Dubai debt woes jolt world financial markets
Financial markets worldwide were rocked Thursday after the government of Dubai announced a reorganization of its debt-laden economic development agency.
Stocks in London fell almost 5.5 per cent while exchanges in France and Germany dropped more than two per cent. In Asia, China's Shanghai index tumbled 3.6 per cent and Hong Kong's Hang Seng was off 1.8 per cent.
U.S. markets were closed for American Thanksgiving, but the Toronto Stock Exchange followed the downward trend. The benchmark S&P/TSX composite index lost 200.1 points to 11,436.8, while the Canadian dollar fell 1.35 cents to 94.30 cents US.
Gold, meanwhile, closed in on $1,200 US an ounce, trading up $5.80 to $1,192.80 as investors looked for solidity.
The global stock slump was in response to Wednesday's surprise announcement of an overhaul of Dubai World, the state-run organization that holds almost three-quarters of the Middle Eastern country's total debt. As part of the restructuring, Dubai World's creditors were asked to hold off on requiring debt repayments until at least May 30, 2010.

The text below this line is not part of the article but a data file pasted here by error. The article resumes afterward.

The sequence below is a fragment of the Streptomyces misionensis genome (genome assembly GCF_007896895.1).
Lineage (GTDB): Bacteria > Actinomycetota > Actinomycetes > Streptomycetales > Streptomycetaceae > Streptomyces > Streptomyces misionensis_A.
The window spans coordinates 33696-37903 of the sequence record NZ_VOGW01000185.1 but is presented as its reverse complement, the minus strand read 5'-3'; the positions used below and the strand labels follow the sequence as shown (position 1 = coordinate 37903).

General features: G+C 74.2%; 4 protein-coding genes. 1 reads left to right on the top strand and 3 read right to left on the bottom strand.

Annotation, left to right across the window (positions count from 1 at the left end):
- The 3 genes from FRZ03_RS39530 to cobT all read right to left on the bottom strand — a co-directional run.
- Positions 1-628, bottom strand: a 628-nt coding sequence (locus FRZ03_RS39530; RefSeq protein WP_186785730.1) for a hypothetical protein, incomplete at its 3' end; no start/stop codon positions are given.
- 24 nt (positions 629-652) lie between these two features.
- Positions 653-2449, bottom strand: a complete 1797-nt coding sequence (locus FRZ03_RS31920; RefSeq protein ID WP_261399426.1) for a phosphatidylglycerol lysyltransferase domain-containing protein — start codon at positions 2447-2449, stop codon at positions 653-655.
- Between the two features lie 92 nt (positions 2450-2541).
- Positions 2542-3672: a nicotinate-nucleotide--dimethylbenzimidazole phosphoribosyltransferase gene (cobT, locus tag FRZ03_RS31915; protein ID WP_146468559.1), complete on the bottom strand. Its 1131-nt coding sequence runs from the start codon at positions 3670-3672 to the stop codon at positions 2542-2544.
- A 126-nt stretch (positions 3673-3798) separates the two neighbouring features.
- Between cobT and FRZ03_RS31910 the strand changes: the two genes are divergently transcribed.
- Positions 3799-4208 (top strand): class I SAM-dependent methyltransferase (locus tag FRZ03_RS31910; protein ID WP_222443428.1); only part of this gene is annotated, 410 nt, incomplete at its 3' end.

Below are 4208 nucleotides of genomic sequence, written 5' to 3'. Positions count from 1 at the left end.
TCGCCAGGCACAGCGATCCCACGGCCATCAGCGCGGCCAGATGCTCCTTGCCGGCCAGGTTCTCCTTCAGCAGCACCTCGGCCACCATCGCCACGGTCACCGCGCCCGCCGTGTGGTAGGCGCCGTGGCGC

Dubai World, which has piled on $59 billion US in borrowing to fund the small nation's hyper-expansion, was supposed to repay $3.5 billion in December.
The debt repayment moratorium threw into question the company's ability to repay its debt. The restructuring process, which also includes property development firm Nakheel, sharpened investor concern about European and Asian banks that lent to Dubai World.
"Certainly the Dubai debt debacle and the uncertainty that it has created has had a severe knock-on effect," said David Buik, markets analyst at BGC Partners in London.
Dubious asset values
For years, Dubai World was at the forefront of Dubai's international expansion into port operations, hotels and other assets. Slumping real estate markets in many countries combined with the overall economic recession, however, killed the organization's financials and led to the restructuring.
Some estimates put European banks on the hook for as much as $40 billion in lending to Dubai World, money that could be at risk if the government corporation slips into some sort of court-sanctioned bankruptcy proceeding.
HSBC, Standard Chartered, Barclays and Royal Bank of Scotland's ABN Amro, which were hammered in 2008's financial drop, could now face problems in a Dubai World restructuring, analysts said.
With files from The Associated Press